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A saling junk caught in stormy seas, driving rain, and under a threatening sky. The masterpiece from a set of six prints issued in album form with title Naniwa meisho, Tempozan shokei ichiran, “A Famous Place in Osaka, Selected Views of Mount Tempo.” Published in Osaka , 1834, by Shioya Kisuke. In the circular cartouche: Osaka Tempozan yudachi no kei, “View of a Storm at Tempozan, Osaka.” Gakutei is best known for his many surimono. He was also a kyoka poet and painter. Unfortunately, he only produced a few landscapes. Other impressions illustrated in Michener, Japanese Prints, no. 198; Mellor sale catalogue, Sotheby, July 1963, pl. XXXI; Grabhorn, Landscape Prints of Old Japan, pl. 30.SC1/344. One of the great 19th century landscapes.

 

 

Fine impression and colour. Slight centre fold (as usual as it was published in folding album form), otherwise very good condition. Signed Gogaku with seal Go.

 

 

Status: Available

 

 

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Utagawa KUNISADA (1786-1865)



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A triptych showing the great wrestling match between Matano Goro Kagehisa and Kawazu Saburo Sukeyasu. The match was refereed by Ebina Gempachi and occurred during a hunting expedition organised by the general Minamoto no Yoritomo in 1176 near Mt. Akazawa. Kawazu was the eventual victor after a rematch, throwing Matano by twisting his foot behind him – a throw still known as the kawazu in his honour. Kawazu was later found murdered – his death being avenged by his sons Juro and Goro. Published by Yamaguchiya Tobei, 1838-40. An earlier version was designed by Kunisada as well as there being an excellent example by Kuniyoshi.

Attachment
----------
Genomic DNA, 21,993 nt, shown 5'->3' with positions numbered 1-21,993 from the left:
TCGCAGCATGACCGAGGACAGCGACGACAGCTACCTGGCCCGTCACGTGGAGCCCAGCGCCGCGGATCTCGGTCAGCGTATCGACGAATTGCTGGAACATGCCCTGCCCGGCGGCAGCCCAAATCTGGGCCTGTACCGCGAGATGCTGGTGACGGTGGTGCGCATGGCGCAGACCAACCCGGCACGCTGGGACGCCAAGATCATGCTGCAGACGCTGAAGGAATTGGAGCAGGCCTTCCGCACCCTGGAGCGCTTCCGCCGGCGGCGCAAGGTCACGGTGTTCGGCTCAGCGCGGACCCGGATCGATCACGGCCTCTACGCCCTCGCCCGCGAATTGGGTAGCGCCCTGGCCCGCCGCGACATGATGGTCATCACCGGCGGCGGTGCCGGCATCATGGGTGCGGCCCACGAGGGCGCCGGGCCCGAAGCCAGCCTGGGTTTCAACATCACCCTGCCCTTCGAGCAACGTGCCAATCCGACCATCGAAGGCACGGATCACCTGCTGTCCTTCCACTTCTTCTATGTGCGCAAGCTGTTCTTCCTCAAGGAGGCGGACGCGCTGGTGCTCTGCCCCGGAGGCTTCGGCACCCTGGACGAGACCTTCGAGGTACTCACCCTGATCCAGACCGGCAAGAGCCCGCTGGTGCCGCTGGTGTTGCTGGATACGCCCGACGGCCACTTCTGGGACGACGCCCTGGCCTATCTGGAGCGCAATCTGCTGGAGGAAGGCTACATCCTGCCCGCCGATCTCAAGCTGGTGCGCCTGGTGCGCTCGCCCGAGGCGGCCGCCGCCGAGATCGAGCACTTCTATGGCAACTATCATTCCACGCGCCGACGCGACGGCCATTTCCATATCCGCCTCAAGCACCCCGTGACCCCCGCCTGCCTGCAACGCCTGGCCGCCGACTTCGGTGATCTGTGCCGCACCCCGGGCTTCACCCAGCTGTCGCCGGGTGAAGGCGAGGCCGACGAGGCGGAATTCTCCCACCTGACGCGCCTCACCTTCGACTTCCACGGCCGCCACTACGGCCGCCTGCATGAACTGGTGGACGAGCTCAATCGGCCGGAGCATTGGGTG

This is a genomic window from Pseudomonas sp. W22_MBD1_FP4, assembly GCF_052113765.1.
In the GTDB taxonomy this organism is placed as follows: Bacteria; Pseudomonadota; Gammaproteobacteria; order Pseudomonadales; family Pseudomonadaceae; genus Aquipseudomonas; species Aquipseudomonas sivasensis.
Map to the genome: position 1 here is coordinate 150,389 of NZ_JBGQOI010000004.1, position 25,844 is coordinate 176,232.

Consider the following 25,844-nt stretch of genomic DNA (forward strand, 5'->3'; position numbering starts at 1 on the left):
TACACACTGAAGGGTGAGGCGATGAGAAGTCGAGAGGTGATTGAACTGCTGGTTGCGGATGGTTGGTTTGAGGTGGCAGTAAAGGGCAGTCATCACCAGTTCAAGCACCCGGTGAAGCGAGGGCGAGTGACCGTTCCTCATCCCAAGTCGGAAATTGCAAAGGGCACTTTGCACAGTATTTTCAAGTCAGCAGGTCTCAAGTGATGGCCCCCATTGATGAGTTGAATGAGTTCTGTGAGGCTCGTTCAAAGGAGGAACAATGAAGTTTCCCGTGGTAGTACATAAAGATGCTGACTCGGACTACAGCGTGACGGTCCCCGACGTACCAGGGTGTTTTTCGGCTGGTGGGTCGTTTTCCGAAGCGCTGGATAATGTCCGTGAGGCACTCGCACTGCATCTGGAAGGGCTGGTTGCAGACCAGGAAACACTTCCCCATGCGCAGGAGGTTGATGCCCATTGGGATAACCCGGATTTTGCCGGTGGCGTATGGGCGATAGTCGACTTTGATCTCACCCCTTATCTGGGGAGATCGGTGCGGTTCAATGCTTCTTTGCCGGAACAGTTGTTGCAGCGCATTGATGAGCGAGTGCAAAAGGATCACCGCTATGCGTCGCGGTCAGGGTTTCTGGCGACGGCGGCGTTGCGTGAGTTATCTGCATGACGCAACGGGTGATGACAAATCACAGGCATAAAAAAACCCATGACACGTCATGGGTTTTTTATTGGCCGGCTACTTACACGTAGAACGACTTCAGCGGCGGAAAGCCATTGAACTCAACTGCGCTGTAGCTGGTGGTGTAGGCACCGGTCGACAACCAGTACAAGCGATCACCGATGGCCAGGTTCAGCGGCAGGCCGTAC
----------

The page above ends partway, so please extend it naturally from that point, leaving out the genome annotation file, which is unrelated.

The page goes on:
Very good impression and colour. Minor creasing and wear, otherwise good condition. Signed Kochoro Kunisada ga.

 

 

Status: Available

 

 

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Utagawa YOSHIKAZU (Active 1850-1870)



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A triptych showing Miinamoto no Yorimitsu (aka Raiko) and his retainers confronting the giant Earth Spider (Tsuchigumo – a form of spider-like yokai). After a fierce battle Yorimitsu cuts off the head of the spider and 1990 dead victims emerge from its stomach. A popular subject and there are numerous versions by other artists.

 

 

Fine impression and colour. Light backing and trimming, otherwise very good condition. Signed Isshunsai Yoshikazu ga.

 

 

Status: Available

 

 

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Utagawa KUNIYOSHI (1797-1861)